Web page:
One of the biggest reasons, runners begin to slow down as they get older really has nothing to do with age. Instead, it has more to do with a weak upper-body and core. For this post, I want to focus on the upper-body.
Dr. Kenneth Cooper of the Cooper Institute once said, "We do not stop exercising because we grow old - we grow old because we stop exercising." I think this quote really speaks to why many older runners begin to slow in their 50s and 60s.
Older runners are definitely exercising their legs and their legs aren't the problem. That's why so many are perplexed as to why they're slowing down or fatiguing sooner. In many cases, the "slowdown" has more to do with decreased upper-body strength rather than age. As we get older, our everyday activities require less upper-body muscle. Work has us more sedentary. We're too busy for the softball or bowling league. The kids are grown and we're no longer playing with them in the back yard. We're paying the kid down the street to do the yard work. We gave up that gym membership long ago. As a result, the lack of upper-body and core strength, causes the upper-body to fatigue sooner than it used to. When the upper-body fatigues, you lose good running form. And when that happens, leg fatigue is soon to follow.
So, instead of just accepting that you're getting older, do something about it! Okay, so now your thinking, "I don't have time or the money for a gym membership or to invest in in-home gym equipment." No, problem. You don't need any. Push-ups are one of the best upper-body exercises a runner can do to increase upper-body strength and improve running form.
Push-ups are often thought of as just a chest exercise. Well, push-ups do target the Pec Major muscles, but they also strengthen the Anterior Deltoids (front of the shoulder), Triceps, Biceps, Lats, and Abs. And the great thing is all you need is your body and the floor!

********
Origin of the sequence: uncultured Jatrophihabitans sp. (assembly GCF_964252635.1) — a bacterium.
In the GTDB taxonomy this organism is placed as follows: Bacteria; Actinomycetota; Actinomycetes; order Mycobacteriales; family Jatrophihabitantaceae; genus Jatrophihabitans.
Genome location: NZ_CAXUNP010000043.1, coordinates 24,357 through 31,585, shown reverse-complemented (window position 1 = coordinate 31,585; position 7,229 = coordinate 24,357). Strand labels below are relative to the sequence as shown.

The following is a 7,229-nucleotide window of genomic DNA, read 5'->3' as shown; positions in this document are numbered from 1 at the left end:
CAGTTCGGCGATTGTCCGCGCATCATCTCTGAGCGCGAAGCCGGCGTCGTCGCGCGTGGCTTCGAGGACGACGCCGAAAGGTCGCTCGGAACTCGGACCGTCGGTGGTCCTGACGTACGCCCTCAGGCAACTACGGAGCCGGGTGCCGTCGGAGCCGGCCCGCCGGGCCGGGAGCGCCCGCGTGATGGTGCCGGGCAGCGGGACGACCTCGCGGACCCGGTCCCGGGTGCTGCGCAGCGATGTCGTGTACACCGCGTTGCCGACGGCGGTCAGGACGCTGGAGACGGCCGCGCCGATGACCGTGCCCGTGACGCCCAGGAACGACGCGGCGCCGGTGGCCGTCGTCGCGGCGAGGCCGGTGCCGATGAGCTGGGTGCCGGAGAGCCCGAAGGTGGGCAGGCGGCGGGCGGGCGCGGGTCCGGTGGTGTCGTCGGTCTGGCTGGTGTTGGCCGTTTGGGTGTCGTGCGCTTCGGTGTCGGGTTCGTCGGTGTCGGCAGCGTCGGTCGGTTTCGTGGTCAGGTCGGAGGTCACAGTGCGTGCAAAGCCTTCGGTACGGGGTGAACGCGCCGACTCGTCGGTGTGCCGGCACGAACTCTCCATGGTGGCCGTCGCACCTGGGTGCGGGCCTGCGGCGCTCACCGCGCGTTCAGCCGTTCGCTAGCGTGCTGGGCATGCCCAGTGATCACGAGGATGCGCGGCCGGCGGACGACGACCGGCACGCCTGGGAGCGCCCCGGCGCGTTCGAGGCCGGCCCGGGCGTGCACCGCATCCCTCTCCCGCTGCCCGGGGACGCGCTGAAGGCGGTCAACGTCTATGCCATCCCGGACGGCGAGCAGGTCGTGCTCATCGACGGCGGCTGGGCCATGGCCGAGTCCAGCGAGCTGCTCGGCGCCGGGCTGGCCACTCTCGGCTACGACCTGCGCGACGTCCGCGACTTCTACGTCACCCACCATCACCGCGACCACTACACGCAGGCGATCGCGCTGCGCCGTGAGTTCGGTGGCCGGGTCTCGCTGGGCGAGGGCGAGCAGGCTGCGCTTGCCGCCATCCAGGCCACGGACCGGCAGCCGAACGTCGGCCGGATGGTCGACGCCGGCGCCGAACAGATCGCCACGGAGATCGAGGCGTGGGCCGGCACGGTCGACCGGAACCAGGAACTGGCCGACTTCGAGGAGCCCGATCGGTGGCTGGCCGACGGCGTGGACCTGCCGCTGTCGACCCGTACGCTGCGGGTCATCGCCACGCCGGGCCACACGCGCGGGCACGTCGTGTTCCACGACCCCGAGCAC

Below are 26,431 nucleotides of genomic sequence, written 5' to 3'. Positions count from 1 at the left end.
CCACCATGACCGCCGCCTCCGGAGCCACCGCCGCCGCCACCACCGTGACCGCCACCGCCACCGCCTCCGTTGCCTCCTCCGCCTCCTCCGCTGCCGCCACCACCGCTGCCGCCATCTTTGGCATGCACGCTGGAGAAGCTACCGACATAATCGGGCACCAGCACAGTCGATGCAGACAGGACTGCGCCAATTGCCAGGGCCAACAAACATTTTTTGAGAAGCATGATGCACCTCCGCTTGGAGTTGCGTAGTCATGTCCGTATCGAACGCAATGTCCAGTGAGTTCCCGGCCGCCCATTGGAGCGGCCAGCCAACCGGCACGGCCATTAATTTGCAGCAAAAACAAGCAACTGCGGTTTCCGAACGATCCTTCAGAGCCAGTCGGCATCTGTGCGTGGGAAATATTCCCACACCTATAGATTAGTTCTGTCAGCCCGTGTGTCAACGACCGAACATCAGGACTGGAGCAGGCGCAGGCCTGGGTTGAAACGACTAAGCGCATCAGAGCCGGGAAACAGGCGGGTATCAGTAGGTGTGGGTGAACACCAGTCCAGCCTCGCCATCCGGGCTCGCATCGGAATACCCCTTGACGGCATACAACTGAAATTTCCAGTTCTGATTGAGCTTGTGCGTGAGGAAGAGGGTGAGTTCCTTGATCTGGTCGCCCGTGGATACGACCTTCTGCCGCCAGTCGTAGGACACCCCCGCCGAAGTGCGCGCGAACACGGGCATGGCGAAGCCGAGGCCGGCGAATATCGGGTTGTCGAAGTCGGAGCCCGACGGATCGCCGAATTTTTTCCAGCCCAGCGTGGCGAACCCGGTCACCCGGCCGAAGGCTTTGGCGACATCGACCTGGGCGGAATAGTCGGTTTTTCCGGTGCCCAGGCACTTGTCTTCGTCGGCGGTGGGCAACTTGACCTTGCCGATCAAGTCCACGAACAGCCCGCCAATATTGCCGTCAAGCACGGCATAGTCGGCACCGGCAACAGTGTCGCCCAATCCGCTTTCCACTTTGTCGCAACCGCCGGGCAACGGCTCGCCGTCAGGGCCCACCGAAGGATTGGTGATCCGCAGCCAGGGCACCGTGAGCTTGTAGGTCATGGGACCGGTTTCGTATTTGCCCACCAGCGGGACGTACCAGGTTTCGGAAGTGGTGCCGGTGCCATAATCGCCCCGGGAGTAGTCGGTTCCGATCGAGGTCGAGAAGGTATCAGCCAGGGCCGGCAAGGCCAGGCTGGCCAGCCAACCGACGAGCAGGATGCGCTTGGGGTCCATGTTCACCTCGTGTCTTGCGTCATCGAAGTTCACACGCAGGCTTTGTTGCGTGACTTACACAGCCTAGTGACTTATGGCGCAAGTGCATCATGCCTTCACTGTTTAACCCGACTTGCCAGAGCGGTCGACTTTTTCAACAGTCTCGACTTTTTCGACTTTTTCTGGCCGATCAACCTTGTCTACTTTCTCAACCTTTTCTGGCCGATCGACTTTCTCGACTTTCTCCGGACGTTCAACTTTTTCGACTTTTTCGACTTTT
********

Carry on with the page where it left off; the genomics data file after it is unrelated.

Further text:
The movement of a push-up is as simple as 1, 2, 3.
Lay face down on the floor. With arms bent, place your hands palm-side down on the floor a little wider than shoulder-width apart. Your hands should be positioned in line with your shoulders.
Think of your entire body from head to toe as one unit. While exhaling, push away from the floor until you've fully extend your arms. From head to toe, your body should be a straight diagonal line. (No bent knees or arched mid-section.)
Inhale as you slowly lower your body, bending your elbows until your chest touching or almost touching the floor. That's one repetition.
That's it! 1, 2, 3! Push ups are one of the simplest exercises, but don't let the simplicity of the movement fool you. They're darn tough, especially if you're new to doing them. Take it slow. If needed, you can do a modified version where you rest on your knees instead of your toes. If you do the modified version, however, you still need to make sure that from your head to your knees is a solid unit (no arched backside). Take it slow. If 10 is max, that's awesome! Stop at 10, take a break, and then do ten more. Over a week try to work yourself up to doing 3 sets of ten. Once you've mastered that. Shoot for 3 sets of 12. Master that, then go for 3 sets of 15. Working up to 3 sets of 20-25 three times a week is awesome.
After you've mastered the basic push-up, there are countless ways to vary the exercise. Below are seven variations on the standard push-up. These exercises are more challenging and place more focus on either the upper, middle, or lower chest. A few of the exercises even use a med ball to throw in a balance element working all the stabilizer muscles in your arms and torso. Enjoy the variety and have fun. Keep at it and before you know it, you'll be running stronger and longer!
Certified running and fitness coach Thad McLaurin hosts and writes the popular RunnerDude's Blog as well as being a contributing writer for Active.com. He's also the owner of RunnerDude's Fitness in Greensboro, North Carolina. He has a BA in Education from UNC-Chapel Hill, and his credentials include personal trainer certifications from NPTI and ACSM, as well as running coach certifications from RRCA and USA-Track & Field. Thad’s greatest reward is helping others live healthy, active lifestyles. From general fitness to marathon training, Thad can help you reach your fitness and running goals.